“We have to be shot down here like rabbits.” (Encore: The Great Migration, Part 1)

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“The Migrants Arrived in Great Numbers,” Jacob Lawrence
Image credit:  Museum of Modern Art


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“…the slave went free; stood a brief moment in the sun; then moved back again toward slavery.” — W.E.B. duBois

The Civil War was supposed to mean the end of slavery and the beginning of freedom, franchise, and full citizenship for African Americans. And in the decades after the war, many blacks did make legislative, educational, and financial gains.  But as we learned in the first episode of American Epistles, many more formerly enslaved people and their children faced limited economic opportunity and the constant threat of violence.

With the outbreak of World War I, immigration to the United States decreased and production demands increased.   Low unemployment in the North meant that African Americans had a new opportunity to escape life in the South.

Men and women, the young and the older, regardless of education level, wrote letters to the Chicago Defender newspaper, the Chicago Urban League, and other organizations.  The following letter was one of many that expressed their desperation:

Macon, GA
April 1, 1917

Dear Sir:
I am writing you for information. I want to come north east, but I have not sufficient funds, and I am writing you to see if there is any way that you can help me by giving me the names of some of the firms that will send me a transportation, as we are down here where we have to be shot down here like rabbits for every little [offense], as I seen an [occurrence] [happen] down here this after noon when three [deputies] from the [sheriff’s] office [and] one Negro spotter come out and found some of our [race men] in a crap game. And it makes me want to leave the south worse than I ever did when such things hapen right at my door, hopeing to have a reply soon and will in close a stamp from the same.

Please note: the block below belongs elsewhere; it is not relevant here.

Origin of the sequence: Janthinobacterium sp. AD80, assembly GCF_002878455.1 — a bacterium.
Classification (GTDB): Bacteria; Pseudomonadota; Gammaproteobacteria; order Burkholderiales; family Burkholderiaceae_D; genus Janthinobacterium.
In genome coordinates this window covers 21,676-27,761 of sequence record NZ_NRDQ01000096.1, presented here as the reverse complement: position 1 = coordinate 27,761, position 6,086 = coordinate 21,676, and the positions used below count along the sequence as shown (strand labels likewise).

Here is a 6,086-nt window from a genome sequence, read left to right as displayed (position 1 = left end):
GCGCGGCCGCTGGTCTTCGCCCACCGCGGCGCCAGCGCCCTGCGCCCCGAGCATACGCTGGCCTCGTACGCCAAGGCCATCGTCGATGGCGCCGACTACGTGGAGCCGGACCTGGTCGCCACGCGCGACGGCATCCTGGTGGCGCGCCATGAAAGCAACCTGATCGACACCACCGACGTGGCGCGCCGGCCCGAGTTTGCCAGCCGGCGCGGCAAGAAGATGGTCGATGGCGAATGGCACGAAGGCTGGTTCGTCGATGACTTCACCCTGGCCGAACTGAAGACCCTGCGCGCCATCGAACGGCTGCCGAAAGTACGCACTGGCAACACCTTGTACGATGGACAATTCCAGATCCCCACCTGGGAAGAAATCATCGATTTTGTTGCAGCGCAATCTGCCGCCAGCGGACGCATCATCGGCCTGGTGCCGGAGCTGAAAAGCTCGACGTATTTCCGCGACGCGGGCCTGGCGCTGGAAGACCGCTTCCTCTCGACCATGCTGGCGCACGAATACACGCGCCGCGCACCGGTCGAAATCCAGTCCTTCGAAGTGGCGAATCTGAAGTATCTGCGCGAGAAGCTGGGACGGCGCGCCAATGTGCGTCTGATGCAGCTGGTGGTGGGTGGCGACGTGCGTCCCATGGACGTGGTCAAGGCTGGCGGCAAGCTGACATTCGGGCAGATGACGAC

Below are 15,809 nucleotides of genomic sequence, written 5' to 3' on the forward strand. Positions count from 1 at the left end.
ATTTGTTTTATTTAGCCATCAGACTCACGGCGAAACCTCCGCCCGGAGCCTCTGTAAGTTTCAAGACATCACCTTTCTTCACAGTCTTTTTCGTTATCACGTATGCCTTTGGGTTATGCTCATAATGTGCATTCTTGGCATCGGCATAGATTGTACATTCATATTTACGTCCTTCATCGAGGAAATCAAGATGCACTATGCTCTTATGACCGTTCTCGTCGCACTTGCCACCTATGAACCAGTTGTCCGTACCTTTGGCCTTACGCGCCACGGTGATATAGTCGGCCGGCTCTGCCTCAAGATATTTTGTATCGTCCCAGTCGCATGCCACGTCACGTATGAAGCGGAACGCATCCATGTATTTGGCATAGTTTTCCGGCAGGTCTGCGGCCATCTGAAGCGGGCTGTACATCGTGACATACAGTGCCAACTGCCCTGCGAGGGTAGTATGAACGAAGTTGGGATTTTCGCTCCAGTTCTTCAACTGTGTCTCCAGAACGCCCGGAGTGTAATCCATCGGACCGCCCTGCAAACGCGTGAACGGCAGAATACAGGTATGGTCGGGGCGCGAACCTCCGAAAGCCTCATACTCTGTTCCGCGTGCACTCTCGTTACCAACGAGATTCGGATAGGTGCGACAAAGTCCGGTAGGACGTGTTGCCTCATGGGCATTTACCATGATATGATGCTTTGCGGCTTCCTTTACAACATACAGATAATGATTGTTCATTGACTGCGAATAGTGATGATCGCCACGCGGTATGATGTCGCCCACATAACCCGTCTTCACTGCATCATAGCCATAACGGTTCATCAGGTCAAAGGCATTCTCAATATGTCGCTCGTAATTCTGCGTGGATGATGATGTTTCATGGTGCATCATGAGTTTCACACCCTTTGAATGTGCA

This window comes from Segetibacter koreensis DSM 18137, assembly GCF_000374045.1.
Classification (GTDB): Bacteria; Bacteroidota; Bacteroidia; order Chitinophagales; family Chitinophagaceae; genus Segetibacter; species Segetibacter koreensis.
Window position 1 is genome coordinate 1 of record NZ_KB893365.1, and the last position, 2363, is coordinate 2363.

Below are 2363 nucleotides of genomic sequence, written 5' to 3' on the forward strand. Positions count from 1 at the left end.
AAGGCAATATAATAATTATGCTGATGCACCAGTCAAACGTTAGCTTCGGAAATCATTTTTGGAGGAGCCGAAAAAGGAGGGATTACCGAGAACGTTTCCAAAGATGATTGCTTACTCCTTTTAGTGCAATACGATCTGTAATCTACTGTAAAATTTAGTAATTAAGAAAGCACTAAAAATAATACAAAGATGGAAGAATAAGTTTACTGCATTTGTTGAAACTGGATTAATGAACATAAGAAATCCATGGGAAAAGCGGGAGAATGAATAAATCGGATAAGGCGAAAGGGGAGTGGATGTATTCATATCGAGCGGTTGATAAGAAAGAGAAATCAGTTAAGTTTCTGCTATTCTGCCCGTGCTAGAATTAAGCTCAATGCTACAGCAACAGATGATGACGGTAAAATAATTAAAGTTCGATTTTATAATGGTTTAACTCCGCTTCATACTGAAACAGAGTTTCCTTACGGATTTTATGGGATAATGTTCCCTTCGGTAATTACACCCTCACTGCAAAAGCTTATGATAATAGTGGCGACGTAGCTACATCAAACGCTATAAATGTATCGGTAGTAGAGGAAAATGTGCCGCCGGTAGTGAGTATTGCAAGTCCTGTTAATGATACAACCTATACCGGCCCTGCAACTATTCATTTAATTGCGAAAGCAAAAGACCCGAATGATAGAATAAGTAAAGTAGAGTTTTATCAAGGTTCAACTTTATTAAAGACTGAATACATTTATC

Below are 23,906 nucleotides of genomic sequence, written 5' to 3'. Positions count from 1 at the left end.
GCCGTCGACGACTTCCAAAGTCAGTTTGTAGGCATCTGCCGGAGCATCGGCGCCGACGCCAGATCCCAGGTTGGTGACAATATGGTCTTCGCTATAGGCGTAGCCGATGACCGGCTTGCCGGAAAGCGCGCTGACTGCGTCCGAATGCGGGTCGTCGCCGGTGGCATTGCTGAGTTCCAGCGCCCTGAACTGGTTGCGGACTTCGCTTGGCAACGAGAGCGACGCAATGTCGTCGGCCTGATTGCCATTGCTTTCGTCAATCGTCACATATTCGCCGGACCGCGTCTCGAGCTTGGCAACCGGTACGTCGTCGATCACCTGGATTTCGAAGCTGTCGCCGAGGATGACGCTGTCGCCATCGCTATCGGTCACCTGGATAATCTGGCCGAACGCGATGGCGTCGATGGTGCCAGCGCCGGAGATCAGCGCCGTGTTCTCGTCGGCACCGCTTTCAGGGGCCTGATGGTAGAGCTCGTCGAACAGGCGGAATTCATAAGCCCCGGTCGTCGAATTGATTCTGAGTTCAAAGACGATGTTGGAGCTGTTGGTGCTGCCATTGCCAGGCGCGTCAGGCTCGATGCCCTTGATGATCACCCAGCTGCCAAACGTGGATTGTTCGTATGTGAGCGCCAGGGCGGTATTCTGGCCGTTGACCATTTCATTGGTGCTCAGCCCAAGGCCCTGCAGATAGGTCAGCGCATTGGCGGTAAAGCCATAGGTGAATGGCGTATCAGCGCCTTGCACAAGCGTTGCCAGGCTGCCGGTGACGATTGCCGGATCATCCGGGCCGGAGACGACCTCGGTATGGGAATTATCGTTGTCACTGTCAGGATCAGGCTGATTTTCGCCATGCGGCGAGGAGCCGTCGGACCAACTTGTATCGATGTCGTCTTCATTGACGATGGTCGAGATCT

This was the first episode of a three-part series on the Great Migration.

Recommended Reading
The Warmth of Other Suns:  Isabel Wilkerson took 15 years to write this book, and it shows. The book is THOROUGH. Think of it as Everything That You Didn’t Know That You Didn’t Know About the Great Migration.

The Rise and Fall of Jim Crow:  Richard Wormser covers a lot of ground in a relative few pages.  It opens with Reconstruction and ends at 1954.

I referred to several sources, but used the following most heavily–

Black Workers and the Great Migration North,” Carole Marks

Blowing the Trumpet: The ‘Chicago Defender’ and Black Migration during World War I,” James R. Grossman

The Civil War:  The Senate’s History

The Great Black Migration:  A Historical Encyclopedia of the American Mosaic, Steven A. Reich

Land of Hope: Chicago, Black Southerners, and the Great Migration,” James R. Grossman

The Other Black Wall Streets

Race, Class, and Power in the Alabama Coalfields, Brian Kelly

Separate is Not Equal:  Brown v. Board of Education

Slavery by Another Name, Douglas Blackmon

“His Intelligence from the Enemy’s Camp were Industriously Collected…” (Mini Episode: James Armistead Lafayette)

 

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James Armistead Lafayette (image credit:  Virginia Historical Society)